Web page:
The Non-Violent Opposition
The so called “non-violent” opposition to Mobutu was started by a small group of politicians who had, in fact, begun by cooperating with his regime. But by 1980 his excesses inspired them — they were members of the Mobutu Parliament — to demand reforms and two years later to form a political party, Union pour la democratie et le Progres Social, UDPS. This initiative was, of course, met with harassment and jailings as well as defections in response to Mobutu’s carrot and stick manipulations. This was the beginning of concerted, ongoing, internal pressure against the Mobutu regime. By 1990, the end of the Cold War resulted in his Western allies exerting growing pressure on Mobutu to reform and democratize. Ultimately, he was forced to make some concessions. They took the form of freedom to form political parties (over 200 were established, many by Mobutists), of promised elections (which never took place), of the installation of transitional governments (which were dismissed when they opposed the President’s interests), and a National Sovereign Conference (which did take place, but its decisions were never applied).

In a word, the “transition” to a democratic state dragged on for seven years and in the end was overtaken by the arrival of Kabila. One may ask why this process failed and what, if anything, it has left behind. First and foremost, the failure must be attributed to Mobutu’s unwillingness to give up power. But dictators rarely give up power out of the goodness of their hearts, so the question is, really, why this opposition was unable to dislodge him despite his many manipulations to remain the dominant actor.

There are many factors which led to this result:

First, the opposition which grew ever stronger through the 1990’s, was extremely legalistic in its approach to gaining power almost ignoring the fact that Mobutu still had complete control over the military and police forces.

Second, it did a relatively poor job of mobilizing and organizing popular support. This is somewhat surprising because some of its leaders had led the independence struggle and at that time excelled at mass mobilization.

Third, the opposition was very divided and its leaders competed with one another to such a degree that real unity in the face of the dictatorship eluded them.

Fourth, this was an opposition which not only rejected violence as a form of struggle but was also timid in its use of non-violent methods. For instance, when demonstrations were opposed with violent means by Mobutu’s Presidential Division and Civil Guard they almost came to an end. The most important demonstration, in February 1992, was not even organized by the opposition parties but by Catholic priests. Thirty people were killed. The event largely discouraged further mass demonstrations.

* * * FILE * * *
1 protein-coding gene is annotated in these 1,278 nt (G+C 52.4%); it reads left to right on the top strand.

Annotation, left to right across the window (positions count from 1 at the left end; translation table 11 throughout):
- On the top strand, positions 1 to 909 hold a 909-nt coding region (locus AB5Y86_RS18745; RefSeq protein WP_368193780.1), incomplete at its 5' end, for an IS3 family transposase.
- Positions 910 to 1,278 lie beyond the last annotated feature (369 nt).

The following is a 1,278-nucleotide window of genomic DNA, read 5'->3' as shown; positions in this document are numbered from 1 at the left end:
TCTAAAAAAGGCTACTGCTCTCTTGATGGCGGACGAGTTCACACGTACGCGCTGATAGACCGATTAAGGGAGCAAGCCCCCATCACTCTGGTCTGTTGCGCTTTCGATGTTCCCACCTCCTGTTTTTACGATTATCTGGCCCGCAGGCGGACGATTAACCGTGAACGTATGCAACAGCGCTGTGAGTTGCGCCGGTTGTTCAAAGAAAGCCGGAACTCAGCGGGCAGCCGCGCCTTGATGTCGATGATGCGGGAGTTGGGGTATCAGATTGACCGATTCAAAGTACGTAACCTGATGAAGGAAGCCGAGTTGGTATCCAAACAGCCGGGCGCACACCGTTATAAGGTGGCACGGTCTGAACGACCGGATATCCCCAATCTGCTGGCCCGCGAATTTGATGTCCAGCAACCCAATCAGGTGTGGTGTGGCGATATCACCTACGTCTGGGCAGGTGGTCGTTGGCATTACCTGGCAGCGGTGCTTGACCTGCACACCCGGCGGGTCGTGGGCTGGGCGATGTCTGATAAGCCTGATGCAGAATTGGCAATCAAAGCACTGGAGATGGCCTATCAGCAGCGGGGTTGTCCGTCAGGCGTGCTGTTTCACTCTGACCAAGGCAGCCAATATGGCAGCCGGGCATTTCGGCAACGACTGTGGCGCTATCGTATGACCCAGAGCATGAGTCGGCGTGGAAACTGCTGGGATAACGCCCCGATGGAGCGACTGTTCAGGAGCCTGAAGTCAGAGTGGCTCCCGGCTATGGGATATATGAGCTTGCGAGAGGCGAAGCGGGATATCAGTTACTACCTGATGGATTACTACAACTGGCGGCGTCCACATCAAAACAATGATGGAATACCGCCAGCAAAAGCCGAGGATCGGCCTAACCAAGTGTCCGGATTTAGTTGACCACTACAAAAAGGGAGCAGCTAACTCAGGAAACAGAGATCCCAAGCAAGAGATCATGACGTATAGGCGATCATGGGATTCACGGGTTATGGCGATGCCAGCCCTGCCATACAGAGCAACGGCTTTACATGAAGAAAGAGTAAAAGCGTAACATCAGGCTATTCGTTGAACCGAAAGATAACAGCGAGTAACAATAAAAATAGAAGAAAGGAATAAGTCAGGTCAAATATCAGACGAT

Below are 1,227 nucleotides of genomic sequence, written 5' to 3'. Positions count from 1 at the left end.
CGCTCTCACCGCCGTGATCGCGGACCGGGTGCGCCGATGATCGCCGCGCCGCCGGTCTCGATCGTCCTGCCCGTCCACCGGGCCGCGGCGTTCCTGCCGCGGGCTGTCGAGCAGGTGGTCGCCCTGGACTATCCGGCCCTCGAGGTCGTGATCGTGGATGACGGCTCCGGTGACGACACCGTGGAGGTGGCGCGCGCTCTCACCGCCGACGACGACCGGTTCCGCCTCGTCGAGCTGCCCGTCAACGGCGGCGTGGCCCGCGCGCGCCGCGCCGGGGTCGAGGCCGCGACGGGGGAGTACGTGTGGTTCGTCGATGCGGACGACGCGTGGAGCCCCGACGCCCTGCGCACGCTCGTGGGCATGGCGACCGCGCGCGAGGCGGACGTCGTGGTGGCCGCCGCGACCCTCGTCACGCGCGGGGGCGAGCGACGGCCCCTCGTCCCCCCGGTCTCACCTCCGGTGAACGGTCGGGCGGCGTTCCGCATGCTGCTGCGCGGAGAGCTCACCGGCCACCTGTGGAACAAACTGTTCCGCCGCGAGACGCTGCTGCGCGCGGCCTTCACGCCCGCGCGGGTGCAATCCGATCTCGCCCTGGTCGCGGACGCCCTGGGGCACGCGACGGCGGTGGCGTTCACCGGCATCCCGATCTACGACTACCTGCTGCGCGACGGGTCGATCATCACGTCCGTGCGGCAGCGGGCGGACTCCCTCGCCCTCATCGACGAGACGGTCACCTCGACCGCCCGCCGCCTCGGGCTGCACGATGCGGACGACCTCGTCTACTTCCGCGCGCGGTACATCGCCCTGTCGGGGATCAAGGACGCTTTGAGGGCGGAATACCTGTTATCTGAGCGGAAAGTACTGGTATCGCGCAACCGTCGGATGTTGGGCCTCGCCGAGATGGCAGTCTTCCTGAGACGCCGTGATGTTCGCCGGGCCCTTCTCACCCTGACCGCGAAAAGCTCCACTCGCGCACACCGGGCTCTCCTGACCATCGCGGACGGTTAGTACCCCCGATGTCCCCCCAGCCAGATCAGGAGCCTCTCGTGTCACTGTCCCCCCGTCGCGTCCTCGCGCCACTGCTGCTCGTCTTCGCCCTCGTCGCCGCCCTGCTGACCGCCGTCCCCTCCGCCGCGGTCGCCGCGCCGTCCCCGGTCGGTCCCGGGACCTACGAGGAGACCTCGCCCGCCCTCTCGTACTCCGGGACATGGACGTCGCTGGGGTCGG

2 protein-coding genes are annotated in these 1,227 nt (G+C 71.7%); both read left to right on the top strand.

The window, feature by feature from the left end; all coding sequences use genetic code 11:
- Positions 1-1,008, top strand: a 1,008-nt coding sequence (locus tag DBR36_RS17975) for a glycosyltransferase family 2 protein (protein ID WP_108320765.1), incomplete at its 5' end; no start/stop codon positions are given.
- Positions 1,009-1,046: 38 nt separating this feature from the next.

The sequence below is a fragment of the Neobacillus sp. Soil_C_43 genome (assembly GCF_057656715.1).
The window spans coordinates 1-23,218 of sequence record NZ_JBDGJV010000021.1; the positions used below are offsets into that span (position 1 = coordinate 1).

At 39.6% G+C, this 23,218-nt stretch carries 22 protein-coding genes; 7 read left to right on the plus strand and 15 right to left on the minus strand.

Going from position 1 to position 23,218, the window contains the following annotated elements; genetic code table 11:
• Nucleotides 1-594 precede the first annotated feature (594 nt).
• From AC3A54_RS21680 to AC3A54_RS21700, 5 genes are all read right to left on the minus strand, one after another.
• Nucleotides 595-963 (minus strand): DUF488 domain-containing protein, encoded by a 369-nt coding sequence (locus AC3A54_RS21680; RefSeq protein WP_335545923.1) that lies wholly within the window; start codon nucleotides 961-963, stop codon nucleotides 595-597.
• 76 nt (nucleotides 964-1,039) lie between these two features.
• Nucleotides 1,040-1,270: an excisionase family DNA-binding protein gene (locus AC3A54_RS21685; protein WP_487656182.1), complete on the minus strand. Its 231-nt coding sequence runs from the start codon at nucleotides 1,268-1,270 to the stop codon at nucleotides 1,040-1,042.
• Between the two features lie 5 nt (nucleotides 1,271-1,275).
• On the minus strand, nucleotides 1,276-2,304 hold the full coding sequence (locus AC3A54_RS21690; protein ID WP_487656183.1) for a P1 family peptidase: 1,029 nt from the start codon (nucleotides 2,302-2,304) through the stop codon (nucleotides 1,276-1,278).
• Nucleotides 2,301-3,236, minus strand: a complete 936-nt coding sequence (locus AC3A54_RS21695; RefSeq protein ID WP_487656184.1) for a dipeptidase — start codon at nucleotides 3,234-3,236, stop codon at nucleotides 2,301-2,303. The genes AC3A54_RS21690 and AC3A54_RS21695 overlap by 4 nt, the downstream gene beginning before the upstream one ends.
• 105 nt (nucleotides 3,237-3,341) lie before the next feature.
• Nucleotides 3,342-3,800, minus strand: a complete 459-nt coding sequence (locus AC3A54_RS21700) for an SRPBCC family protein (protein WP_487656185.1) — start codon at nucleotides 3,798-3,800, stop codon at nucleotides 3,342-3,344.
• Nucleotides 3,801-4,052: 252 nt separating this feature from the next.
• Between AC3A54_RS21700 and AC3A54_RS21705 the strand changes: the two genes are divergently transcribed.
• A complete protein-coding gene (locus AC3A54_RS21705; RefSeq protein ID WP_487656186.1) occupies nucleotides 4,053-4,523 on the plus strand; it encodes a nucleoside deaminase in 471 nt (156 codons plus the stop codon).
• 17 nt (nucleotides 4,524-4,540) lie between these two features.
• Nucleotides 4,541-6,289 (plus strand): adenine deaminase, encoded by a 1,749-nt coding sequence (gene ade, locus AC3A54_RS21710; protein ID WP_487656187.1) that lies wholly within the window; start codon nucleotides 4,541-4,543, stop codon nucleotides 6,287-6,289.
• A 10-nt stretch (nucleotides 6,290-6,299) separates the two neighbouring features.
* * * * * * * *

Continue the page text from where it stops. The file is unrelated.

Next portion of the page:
The National Sovereign Conference (CNS) did finally begin in August 1991. The great hope that it engendered was at least partly due to the apparent success of National Conferences which had been held in Benin and Congo/Brazzaville earlier. The difference between those experiences and what was taking place in the Congo (then still Zaire) was that the presidents in those countries accepted — at least at the time the conferences were being held — the decisions and the consequent transfers of power. Mobutu had other plans; he used every opportunity to manipulate the CNS in his own interest and used force when that was not enough.

Despite many obstacles, the CNS did accomplish a great deal. Perhaps the most important result has been the broad legitimacy which the Congolese people have given to its decisions. “Les acquis de la Conference Nationale” is a phrase which has been heard repeatedly long after the end of the Mobutu regime. If the internal dialogue, which the Lusaka Agreement calls for, actually takes place, it can be safely predicted that the decisions of the CNS will, for many delegates, become the basis upon which national reconciliation and a “new political dispensation” should be built. The CNS undertook a serious and thorough examination of the Congo’s past, i.e. how it was ruled by the Mobutu regime. This examination analyzed the economy, political structures, past assassinations, so called “ill gotten gains,” minority rights, etc. The CNS opted for a federal, parliamentary system of government. Finally, the CNS held an election for interim Prime Minister and the long-time opposition leader, Etienne Tshisekedi, who headed an alliance of anti-Mobutu parties, won an overwhelming victory. But the underlying problem was that Mobutu’s opponents at the Conference acted as if they were legislating in a post-revolutionary situation when in fact no revolution had occurred, and when Mobutu’s manipulative skills failed, he employed his control over raw force.(1)